Publisher George Hearst, a good man trying to sell a bad deal, is making the rounds of various offices promoting reasons to vote ‘yes.’ He has stunned many members by telling them, however, that if we vote yes, layoffs will begin immediately. If we vote no and he declares an impasse, he will have to bargain for 45 days with the Guild over its implementation.
Workers walked away from the sessions shaking their heads. The publisher just said voting no means people get more than 6 weeks of additional pay.
If the Company’s proposal is defeated, the union would be able to negotiate over the implementation of layoff and outsourcing language. That would give us the ability, for example, to argue on behalf of someone who is 54 and whose pension would be cut in half if he or she was forced to leave before reaching age 55. (In one meeting when George was asked about that, he made a comment about how the pension trustees set the retirement age and half of them are appointed by the union. That’s true but irrelevant. It has nothing to do with the Company forcing people out before they hit retirement age.)
If the Company’s proposal is accepted, the Guild will not be able to negotiate on anyone’s behalf.
And, finally, the Company’s proposal would allow outsourcing of any and all jobs. No other union in the plant has agreed to such language. Yes, the Company has brought some work from the Connecticut papers to Albany, and we favor that. But the Company cannot now send work the other way because our outsourcing language bars it. Remove the language, and the work can be shipped off.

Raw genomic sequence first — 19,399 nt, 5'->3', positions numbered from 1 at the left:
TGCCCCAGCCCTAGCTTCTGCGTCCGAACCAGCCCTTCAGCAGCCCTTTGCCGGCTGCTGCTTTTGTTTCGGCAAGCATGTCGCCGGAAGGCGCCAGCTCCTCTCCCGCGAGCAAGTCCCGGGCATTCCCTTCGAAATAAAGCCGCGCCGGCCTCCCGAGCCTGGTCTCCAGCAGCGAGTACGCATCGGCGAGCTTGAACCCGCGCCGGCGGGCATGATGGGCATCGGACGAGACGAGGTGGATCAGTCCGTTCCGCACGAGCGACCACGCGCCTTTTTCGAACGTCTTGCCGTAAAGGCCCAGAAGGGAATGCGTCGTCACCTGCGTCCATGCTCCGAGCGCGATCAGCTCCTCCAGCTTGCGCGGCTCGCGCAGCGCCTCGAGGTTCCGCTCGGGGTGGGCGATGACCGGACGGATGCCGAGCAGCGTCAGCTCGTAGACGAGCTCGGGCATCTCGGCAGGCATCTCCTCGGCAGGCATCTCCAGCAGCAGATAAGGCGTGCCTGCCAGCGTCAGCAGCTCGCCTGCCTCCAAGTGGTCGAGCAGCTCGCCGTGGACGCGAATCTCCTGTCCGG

Here’s what happened at other newspapers where some outsourcing language was agreed to. (Other papers have agreed to limits on outsourcing, by the way, and on enhanced severance for anyone who loses a job that way.) In Brockton, Mass., all the district managers were let go. In Miami and a Hearst paper in San Antonio, the advertising art departments were eliminated. Here in Albany, the one area where outsourcing was allowed was among the drivers, and there are now none left. Not a one, even though the Company said when it got the language it had “no plans” to eliminate all the drivers’ jobs. And that language barred the Company from laying off any of them. The Company’s proposal would allow people to be laid off and their work to be outsourced without limits.
No other union in the plant has agreed to such language. Neither should we.